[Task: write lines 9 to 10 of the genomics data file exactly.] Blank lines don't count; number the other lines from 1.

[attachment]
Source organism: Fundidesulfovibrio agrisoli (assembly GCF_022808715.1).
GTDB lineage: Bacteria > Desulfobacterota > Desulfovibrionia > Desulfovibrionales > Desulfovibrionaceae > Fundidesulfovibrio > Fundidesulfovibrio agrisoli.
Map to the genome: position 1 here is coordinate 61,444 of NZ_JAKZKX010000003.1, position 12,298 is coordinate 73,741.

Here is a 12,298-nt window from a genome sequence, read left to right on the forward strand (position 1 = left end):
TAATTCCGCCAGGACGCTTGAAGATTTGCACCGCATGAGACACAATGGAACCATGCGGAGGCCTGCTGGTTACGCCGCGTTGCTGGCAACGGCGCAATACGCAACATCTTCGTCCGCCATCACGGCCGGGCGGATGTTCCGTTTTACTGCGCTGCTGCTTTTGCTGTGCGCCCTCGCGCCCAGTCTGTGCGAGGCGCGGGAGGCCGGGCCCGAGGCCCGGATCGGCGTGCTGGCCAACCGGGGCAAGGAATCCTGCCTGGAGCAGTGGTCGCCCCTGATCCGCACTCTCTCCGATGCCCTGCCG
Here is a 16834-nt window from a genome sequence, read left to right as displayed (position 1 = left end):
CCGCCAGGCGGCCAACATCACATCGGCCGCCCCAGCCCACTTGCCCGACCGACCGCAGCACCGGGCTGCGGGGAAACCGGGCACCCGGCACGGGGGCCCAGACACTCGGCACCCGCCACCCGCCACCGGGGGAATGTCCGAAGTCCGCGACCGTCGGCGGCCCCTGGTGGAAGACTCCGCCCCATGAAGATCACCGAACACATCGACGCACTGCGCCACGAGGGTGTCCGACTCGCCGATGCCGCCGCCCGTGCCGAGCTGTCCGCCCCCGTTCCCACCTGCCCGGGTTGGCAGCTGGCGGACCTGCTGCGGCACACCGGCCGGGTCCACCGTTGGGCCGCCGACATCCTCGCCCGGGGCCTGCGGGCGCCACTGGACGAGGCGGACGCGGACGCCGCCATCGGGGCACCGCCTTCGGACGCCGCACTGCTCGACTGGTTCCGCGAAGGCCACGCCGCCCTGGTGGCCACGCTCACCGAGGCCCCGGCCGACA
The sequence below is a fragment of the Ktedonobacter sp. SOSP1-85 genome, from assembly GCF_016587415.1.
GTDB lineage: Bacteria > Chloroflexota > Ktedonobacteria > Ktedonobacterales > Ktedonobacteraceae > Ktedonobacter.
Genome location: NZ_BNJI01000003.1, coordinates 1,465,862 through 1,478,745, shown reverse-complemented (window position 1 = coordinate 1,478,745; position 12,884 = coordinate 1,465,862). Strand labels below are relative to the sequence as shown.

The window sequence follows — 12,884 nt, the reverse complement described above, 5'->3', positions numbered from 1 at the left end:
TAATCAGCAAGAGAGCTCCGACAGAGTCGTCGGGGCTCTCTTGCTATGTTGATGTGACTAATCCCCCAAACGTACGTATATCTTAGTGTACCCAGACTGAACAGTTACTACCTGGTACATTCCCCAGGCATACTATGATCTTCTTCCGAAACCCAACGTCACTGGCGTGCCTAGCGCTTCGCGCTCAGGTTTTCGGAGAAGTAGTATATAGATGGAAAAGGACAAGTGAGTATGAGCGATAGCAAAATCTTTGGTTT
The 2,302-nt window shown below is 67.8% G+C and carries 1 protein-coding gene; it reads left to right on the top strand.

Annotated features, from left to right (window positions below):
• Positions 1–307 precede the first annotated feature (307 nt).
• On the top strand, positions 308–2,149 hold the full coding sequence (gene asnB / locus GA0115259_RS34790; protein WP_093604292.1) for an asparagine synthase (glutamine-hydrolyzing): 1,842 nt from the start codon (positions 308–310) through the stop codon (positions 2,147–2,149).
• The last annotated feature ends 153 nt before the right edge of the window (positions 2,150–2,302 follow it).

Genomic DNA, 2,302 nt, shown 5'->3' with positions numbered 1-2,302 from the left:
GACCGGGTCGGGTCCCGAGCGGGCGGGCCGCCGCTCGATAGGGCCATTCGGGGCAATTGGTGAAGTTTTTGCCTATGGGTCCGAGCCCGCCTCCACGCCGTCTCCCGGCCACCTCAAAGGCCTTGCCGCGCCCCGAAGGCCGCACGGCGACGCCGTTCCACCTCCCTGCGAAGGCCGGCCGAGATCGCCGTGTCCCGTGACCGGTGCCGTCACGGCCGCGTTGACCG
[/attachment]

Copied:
GTDB lineage: Bacteria > Chloroflexota > Ktedonobacteria > Ktedonobacterales > Ktedonobacteraceae > Ktedonobacter.
Genome location: NZ_BNJI01000003.1, coordinates 1,465,862 through 1,478,745, shown reverse-complemented (window position 1 = coordinate 1,478,745; position 12,884 = coordinate 1,465,862). Strand labels below are relative to the sequence as shown.